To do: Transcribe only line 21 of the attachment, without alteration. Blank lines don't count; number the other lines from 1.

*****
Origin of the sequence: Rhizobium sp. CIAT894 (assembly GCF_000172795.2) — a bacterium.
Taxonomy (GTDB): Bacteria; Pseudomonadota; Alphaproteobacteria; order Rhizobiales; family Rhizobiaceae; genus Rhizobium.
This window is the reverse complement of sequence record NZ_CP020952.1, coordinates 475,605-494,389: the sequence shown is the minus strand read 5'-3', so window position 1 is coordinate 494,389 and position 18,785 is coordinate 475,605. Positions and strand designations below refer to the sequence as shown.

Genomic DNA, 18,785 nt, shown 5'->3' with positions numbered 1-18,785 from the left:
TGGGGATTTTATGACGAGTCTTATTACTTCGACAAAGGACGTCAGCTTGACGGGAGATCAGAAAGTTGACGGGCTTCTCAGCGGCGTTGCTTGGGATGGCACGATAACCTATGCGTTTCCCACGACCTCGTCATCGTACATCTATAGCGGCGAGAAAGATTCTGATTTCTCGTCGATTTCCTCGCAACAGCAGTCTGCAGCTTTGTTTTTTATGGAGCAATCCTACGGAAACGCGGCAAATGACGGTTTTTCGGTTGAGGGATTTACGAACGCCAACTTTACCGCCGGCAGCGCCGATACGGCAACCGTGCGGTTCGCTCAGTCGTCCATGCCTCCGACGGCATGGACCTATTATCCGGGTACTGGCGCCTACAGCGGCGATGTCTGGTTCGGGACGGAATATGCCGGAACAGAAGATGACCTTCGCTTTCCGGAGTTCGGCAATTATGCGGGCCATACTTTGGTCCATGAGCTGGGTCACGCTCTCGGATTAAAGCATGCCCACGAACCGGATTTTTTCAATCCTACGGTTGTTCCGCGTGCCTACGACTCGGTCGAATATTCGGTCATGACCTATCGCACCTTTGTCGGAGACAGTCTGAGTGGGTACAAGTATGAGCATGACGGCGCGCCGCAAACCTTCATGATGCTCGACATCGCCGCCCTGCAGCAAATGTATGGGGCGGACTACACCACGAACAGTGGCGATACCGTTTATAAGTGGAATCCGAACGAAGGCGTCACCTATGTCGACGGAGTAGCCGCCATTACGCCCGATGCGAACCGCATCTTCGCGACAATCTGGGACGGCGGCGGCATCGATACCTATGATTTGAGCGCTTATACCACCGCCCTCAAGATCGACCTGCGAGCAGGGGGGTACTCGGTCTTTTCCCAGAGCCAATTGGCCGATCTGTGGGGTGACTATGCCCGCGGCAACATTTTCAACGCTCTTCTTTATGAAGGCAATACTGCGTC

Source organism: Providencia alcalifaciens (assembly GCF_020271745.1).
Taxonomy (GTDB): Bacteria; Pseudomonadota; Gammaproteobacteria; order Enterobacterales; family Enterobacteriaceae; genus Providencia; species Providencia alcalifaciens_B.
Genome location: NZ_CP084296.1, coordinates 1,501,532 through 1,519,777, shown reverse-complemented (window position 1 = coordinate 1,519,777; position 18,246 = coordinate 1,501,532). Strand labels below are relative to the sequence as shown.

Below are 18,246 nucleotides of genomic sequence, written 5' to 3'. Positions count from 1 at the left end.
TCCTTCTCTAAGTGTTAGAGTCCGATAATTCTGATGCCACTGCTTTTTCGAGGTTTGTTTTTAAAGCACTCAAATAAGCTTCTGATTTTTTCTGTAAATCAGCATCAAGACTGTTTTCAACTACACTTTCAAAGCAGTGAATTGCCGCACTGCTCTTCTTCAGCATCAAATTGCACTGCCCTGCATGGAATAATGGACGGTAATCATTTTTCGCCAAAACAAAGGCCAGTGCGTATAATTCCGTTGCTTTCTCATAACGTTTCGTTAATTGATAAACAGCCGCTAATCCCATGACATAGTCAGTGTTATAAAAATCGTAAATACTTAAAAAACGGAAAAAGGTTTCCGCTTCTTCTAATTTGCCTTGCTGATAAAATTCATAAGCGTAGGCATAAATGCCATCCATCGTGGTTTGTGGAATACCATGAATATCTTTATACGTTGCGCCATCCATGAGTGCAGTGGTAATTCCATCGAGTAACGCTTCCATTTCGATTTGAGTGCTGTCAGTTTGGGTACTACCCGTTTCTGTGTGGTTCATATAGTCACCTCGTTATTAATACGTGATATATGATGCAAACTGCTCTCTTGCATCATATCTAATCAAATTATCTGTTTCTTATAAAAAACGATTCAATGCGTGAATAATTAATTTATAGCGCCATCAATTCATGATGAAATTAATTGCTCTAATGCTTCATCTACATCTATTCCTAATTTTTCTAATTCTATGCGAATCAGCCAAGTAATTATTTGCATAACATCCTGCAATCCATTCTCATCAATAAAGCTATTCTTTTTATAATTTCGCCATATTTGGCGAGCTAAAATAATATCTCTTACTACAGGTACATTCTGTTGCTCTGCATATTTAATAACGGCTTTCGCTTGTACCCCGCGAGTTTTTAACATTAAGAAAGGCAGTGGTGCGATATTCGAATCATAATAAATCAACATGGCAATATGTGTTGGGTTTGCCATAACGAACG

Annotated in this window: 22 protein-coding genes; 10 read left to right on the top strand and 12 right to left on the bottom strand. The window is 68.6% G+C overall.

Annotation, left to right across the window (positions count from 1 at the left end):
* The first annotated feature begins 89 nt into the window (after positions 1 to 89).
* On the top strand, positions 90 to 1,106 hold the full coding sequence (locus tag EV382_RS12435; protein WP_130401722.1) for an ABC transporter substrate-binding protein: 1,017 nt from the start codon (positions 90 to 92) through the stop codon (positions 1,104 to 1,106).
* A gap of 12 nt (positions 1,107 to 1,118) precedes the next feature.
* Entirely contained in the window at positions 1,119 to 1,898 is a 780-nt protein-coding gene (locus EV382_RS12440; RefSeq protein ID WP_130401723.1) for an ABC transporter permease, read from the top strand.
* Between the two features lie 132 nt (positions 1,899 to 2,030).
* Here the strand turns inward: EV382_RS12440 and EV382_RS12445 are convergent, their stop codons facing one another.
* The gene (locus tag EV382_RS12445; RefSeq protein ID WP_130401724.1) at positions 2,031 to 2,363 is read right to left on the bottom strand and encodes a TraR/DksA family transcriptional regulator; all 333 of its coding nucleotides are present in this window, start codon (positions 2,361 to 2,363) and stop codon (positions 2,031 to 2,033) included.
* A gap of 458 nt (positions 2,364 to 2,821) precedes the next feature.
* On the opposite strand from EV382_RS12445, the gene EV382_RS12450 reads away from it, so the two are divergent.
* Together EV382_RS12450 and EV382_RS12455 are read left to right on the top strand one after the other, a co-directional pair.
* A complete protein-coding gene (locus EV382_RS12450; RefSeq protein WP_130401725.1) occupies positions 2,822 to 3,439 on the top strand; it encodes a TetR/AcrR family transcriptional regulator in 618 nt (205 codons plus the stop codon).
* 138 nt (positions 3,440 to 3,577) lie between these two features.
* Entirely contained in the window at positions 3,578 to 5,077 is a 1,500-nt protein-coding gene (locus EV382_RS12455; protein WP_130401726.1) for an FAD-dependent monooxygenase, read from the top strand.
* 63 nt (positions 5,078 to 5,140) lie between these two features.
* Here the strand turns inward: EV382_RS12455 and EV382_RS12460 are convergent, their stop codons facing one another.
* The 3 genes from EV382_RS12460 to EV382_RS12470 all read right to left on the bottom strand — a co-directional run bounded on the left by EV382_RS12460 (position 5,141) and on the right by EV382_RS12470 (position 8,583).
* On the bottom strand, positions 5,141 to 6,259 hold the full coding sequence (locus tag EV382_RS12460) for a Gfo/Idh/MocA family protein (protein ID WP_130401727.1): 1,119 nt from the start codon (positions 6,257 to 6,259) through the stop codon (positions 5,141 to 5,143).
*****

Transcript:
* On the opposite strand from EV382_RS12445, the gene EV382_RS12450 reads away from it, so the two are divergent.